Business groups want lawmakers to roll back key provisions of the state’s first-in-the-nation ban on products containing harmful forever chemicals, claiming the new law is well-intentioned but too broad, too aggressive and too costly for them to follow.

Some want more time before they have to register products sold in Maine that contain per- and poly-fluoroalkyl substances, or PFAS, manmade chemicals that federal authorities say are harmful to humans. Some small businesses say they can’t afford to test their products for PFAS.

Others want Maine to tighten up its PFAS definition even though it would exempt newer but likely still harmful formulations. They want Maine to wait for science to sort out the harmful chemicals from the harmless ones rather than enact a blanket ban on all PFAS products in 2030.

They have recruited some key Democratic allies: Senate President Troy Jackson of Allagash, who represents farmers and logging companies, and Sen. Joe Baldacci of Bangor, who represents an airplane repair shop owner who said he can’t afford to comply with the law.

On Wednesday, Baldacci said his bill, L.D. 1214, could protect both Maine’s environment and economy.

“(It) is a high-level surgical approach to help ease the burden on a regulated community, but also to achieve the goal of limiting the amount of PFAS in our land, water, food and natural resources,” Baldacci told lawmakers. “It proposes commonsense solutions to the original law.”


Baldacci came under fire during committee questioning for relying on material from the American Chemistry Council, which represents companies that manufacture forever chemicals, to justify some of the changes he wants to make in the state law.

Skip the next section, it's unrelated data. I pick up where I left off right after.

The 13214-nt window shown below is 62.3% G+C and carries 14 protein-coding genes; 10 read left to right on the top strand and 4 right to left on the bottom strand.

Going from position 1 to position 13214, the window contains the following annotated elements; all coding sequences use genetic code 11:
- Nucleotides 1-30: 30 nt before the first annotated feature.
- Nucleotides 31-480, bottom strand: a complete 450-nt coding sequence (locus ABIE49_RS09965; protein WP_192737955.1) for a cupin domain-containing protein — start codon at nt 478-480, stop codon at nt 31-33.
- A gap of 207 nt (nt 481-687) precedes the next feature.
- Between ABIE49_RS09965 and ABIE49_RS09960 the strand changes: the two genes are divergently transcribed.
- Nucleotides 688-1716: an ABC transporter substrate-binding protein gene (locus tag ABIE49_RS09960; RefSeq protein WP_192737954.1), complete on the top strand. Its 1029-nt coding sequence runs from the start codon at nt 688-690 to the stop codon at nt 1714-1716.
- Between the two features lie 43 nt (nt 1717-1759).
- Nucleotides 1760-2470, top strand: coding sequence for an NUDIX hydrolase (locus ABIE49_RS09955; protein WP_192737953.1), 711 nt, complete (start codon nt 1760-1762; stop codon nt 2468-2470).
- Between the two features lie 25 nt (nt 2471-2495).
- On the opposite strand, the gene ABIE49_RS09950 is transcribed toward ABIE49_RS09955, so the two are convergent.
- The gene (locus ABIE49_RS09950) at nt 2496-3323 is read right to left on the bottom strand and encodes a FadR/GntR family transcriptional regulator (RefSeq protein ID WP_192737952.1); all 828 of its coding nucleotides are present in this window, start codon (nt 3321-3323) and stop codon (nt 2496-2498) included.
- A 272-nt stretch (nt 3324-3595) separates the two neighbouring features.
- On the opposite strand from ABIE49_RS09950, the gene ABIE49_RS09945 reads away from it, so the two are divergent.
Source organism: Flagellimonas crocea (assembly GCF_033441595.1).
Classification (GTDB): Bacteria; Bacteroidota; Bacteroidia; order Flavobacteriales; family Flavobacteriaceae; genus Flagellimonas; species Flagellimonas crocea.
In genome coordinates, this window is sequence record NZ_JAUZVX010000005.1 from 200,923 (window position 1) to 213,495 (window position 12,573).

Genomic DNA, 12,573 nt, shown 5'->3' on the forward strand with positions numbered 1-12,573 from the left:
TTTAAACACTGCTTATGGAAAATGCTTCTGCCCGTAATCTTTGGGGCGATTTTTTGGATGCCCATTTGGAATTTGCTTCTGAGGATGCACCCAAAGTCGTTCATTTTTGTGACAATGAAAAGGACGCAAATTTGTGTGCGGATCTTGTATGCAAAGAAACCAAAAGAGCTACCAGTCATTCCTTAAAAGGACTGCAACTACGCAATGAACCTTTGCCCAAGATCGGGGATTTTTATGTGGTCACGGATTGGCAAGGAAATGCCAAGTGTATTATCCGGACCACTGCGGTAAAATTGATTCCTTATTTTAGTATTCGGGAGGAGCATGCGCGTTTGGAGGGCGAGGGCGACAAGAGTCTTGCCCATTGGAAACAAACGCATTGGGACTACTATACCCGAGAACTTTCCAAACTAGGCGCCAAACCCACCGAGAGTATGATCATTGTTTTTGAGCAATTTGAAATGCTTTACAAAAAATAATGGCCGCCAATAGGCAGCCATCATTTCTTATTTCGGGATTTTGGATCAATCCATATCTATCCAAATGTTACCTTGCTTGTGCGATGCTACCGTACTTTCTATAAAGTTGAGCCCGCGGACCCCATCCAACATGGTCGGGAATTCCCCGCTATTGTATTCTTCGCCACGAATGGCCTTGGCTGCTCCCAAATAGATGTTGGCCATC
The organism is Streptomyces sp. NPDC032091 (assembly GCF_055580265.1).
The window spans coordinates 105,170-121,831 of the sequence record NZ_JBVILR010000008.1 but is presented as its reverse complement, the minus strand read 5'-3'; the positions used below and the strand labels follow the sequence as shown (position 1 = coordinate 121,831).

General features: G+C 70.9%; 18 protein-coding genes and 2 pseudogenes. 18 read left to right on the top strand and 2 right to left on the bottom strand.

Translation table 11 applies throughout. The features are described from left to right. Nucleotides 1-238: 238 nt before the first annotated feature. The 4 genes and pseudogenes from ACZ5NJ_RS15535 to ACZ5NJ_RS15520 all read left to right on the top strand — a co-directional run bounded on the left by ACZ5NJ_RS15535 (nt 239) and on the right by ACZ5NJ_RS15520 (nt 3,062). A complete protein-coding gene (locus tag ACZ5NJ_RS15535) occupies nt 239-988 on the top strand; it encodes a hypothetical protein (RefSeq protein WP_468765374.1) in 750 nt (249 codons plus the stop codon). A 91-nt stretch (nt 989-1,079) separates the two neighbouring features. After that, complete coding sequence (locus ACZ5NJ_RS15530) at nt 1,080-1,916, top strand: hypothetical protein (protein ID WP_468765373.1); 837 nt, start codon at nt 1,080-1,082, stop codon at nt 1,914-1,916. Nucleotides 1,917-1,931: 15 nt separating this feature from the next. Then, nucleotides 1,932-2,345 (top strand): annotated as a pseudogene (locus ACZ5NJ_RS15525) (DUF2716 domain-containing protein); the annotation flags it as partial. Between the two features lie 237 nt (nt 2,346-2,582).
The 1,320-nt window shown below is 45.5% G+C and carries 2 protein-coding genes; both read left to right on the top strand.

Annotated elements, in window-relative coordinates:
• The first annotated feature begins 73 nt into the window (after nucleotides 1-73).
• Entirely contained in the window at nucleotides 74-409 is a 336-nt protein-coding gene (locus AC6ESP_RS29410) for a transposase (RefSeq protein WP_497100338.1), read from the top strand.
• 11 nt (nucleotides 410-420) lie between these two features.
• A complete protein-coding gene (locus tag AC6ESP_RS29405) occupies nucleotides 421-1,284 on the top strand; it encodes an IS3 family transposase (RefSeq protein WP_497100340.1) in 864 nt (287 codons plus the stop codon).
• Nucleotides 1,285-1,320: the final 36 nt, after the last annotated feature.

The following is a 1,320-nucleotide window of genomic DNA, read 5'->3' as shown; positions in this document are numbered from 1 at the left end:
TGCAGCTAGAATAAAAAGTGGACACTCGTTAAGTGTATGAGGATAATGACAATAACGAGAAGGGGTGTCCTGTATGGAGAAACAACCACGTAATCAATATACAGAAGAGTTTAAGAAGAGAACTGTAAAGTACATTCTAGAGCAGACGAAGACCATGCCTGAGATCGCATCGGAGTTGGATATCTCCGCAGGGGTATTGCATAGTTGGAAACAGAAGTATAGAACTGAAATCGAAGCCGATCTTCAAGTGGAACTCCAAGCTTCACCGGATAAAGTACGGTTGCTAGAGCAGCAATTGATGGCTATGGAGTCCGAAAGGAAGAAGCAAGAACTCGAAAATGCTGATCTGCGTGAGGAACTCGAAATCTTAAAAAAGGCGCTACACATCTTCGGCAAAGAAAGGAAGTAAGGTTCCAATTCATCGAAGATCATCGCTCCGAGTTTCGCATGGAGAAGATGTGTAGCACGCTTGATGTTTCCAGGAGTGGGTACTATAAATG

“Do you think we can trust input from entities that have caused this crisis to help write the laws that keep people safe?” asked Rep. Maggie O’Neil, D- Saco, who is the sponsor of a bill that would give Mainers a constitutional right to a clean and healthy environment.

Some defenders of the current law noted the efforts by the tobacco, oil and chemical industries to hide the harmful health and environmental impacts of cigarette smoking, oil drilling, and PCBs, mercury and dioxins through public misinformation campaigns.

Baldacci said he believes that lawmakers have a responsibility to listen to both sides of an argument.

“I have to listen to all sides,” said Baldacci, who worked on his bill with the Bangor Region Chamber of Council. “I reviewed their literature. I reviewed the EPA’s literature. I reviewed other literature available so I can gain a broader understanding.”

Environmental groups are calling on Maine lawmakers to defend the state’s existing PFAS law.


On Wednesday, when the environment committee held hearings on a slate of PFAS-related bills, they rallied behind a bill that cuts businesses a registration break, but keeps the state’s strict PFAS definition and 2030 ban in place and funded two new state PFAS investigators.

That bill, L.D. 1537, was submitted by Sen. Henry Ingwersen, D-Arundel, whose district includes the first dairy farm in Maine to close due to PFAS contamination. It has the support of the two Democrats who co-chair the Environment and Natural Resources Committee.